Cornwall's Eden Project loses millions in coronavirus lockdown but is looking to re-open

Managers at the Eden Project near St Austell say the lockdown has already cost them almost £5 million in lost revenue.

It is one of Cornwall's best known tourist attractions but it has been shut since 22 March, the day before restrictions were introduced to help stop the spread of Covid-19.

Horticulturalist Catherine Cutler looking after the exotic plants in one of the biomes. Credit: ITV West Country

At present, just four gardeners are working on the 30 acre site, looking after millions of exotic plants.

Catherine Cutler and her team work in the tropical and Mediterranean biomes, the huge domes that look like something out of science fiction, the plant nursery and outside. She says it's been very quiet without the thousands of visitors.

I think most gardeners enjoy peace and quiet and enjoy having time to themselves but it's unusual. It's not what Eden's about. It's not what it was designed for.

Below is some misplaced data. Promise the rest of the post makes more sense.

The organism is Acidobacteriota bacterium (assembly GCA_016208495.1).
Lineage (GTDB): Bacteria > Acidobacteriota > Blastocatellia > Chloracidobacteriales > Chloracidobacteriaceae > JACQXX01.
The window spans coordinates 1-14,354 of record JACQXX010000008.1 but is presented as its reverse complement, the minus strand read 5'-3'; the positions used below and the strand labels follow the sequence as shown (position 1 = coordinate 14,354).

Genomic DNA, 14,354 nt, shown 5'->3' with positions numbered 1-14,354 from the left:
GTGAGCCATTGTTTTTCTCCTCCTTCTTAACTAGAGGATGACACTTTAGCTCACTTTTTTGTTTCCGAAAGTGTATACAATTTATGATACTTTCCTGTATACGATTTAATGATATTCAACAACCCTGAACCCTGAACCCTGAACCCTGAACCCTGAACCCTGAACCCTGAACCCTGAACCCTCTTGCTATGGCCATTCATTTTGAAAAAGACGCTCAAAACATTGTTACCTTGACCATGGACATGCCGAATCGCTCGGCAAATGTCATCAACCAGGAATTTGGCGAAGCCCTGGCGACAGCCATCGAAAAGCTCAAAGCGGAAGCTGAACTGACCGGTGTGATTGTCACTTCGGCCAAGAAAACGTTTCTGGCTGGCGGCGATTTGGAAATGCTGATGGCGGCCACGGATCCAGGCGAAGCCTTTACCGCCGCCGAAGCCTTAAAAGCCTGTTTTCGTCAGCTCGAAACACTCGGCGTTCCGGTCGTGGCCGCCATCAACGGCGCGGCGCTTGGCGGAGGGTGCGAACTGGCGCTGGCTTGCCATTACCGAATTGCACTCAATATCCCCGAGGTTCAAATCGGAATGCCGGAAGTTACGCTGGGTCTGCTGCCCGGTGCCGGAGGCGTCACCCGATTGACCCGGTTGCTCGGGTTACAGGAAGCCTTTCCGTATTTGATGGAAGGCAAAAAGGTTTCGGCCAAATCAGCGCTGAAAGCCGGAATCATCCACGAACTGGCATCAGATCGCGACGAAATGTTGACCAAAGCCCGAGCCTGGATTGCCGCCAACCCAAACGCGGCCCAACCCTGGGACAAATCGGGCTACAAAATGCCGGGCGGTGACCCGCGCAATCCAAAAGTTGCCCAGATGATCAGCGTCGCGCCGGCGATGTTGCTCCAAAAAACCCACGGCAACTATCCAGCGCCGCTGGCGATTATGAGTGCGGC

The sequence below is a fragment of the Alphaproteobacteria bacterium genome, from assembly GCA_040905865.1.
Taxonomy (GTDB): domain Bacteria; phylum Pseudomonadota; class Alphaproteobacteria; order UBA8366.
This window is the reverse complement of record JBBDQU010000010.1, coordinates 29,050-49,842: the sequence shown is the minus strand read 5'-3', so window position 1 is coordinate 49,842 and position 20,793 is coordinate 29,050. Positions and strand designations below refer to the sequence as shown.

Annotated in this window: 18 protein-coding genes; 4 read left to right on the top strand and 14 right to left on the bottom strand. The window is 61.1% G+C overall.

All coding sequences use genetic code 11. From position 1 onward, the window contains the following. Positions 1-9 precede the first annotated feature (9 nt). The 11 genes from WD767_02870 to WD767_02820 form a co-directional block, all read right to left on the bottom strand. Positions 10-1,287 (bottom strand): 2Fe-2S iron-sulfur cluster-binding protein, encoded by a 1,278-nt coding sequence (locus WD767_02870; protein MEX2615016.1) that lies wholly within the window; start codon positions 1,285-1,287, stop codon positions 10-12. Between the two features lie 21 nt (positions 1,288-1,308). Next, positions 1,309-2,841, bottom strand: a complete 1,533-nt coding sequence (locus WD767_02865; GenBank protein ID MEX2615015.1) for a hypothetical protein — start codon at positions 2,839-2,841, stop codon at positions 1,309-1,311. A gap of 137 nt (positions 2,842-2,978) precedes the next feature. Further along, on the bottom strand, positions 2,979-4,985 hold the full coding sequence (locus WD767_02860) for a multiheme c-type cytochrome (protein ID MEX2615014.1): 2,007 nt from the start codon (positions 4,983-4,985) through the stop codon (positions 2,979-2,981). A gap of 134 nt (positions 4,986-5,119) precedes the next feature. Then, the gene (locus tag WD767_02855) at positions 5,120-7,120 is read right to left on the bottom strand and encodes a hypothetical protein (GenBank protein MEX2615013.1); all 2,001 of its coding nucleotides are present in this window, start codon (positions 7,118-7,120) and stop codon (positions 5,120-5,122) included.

Catherine Cutler, Horticulturalist
It's not just plants - these exotic birds also need looking after. Credit: Eden Project

There are also animals that need looking after. Eden has some exotic partridges called Roul-rouls.

They normally live in rain forests in the Far East but have been introduced in the domes as a natural pest control. They still need to be fed though.

The closure has cost the attraction more than £4.5 million but managers are confident that it can recover.

We can get through. The Government schemes have been very generous in terms of furlough and so on and so we're really looking forward to the glimmer of hope of coming out the other side.

David Harland, Eden International
The sheer size of the Eden Project means that introducing social distancing measures should be fairly straightforward. Credit: ITV West Country

Things may change soon. Staff are working on implementing social distancing and other safety measures so that the Eden Project can re-open once the lockdown on tourist attractions is lifted.

There is lots of space so it shouldn't be too difficult to make sure visitors have plenty of access to hand-washing facilities and are able to keep two metres apart.

The site will certainly feel different once the domes open for business again.

  • Watch Steve Hardy's report on the Eden Project's survival under lockdown